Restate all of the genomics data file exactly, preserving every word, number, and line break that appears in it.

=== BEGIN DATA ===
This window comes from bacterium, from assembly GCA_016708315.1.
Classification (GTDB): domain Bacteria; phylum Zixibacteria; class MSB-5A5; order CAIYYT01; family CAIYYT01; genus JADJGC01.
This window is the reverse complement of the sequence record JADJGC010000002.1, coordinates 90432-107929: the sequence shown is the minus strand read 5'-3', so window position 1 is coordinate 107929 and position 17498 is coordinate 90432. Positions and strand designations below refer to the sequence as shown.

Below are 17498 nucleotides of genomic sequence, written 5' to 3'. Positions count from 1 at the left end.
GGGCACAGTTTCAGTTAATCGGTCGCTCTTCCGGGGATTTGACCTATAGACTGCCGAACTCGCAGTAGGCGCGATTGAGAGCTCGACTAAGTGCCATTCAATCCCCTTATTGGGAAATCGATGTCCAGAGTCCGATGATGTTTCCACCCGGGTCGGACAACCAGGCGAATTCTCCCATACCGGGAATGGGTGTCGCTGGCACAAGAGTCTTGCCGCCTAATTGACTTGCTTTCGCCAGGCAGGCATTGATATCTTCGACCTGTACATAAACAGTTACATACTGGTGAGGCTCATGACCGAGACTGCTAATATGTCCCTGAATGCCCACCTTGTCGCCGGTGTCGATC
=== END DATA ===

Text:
This window comes from bacterium, from assembly GCA_016708315.1.
Classification (GTDB): domain Bacteria; phylum Zixibacteria; class MSB-5A5; order CAIYYT01; family CAIYYT01; genus JADJGC01.
This window is the reverse complement of the sequence record JADJGC010000002.1, coordinates 90432-107929: the sequence shown is the minus strand read 5'-3', so window position 1 is coordinate 107929 and position 17498 is coordinate 90432. Positions and strand designations below refer to the sequence as shown.

Below are 17498 nucleotides of genomic sequence, written 5' to 3'. Positions count from 1 at the left end.
GGGCACAGTTTCAGTTAATCGGTCGCTCTTCCGGGGATTTGACCTATAGACTGCCGAACTCGCAGTAGGCGCGATTGAGAGCTCGACTAAGTGCCATTCAATCCCCTTATTGGGAAATCGATGTCCAGAGTCCGATGATGTTTCCACCCGGGTCGGACAACCAGGCGAATTCTCCCATACCGGGAATGGGTGTCGCTGGCACAAGAGTCTTGCCGCCTAATTGACTTGCTTTCGCCAGGCAGGCATTGATATCTTCGACCTGTACATAAACAGTTACATACTGGTGAGGCTCATGACCGAGACTGCTAATATGTCCCTGAATGCCCACCTTGTCGCCGGTGTCGATC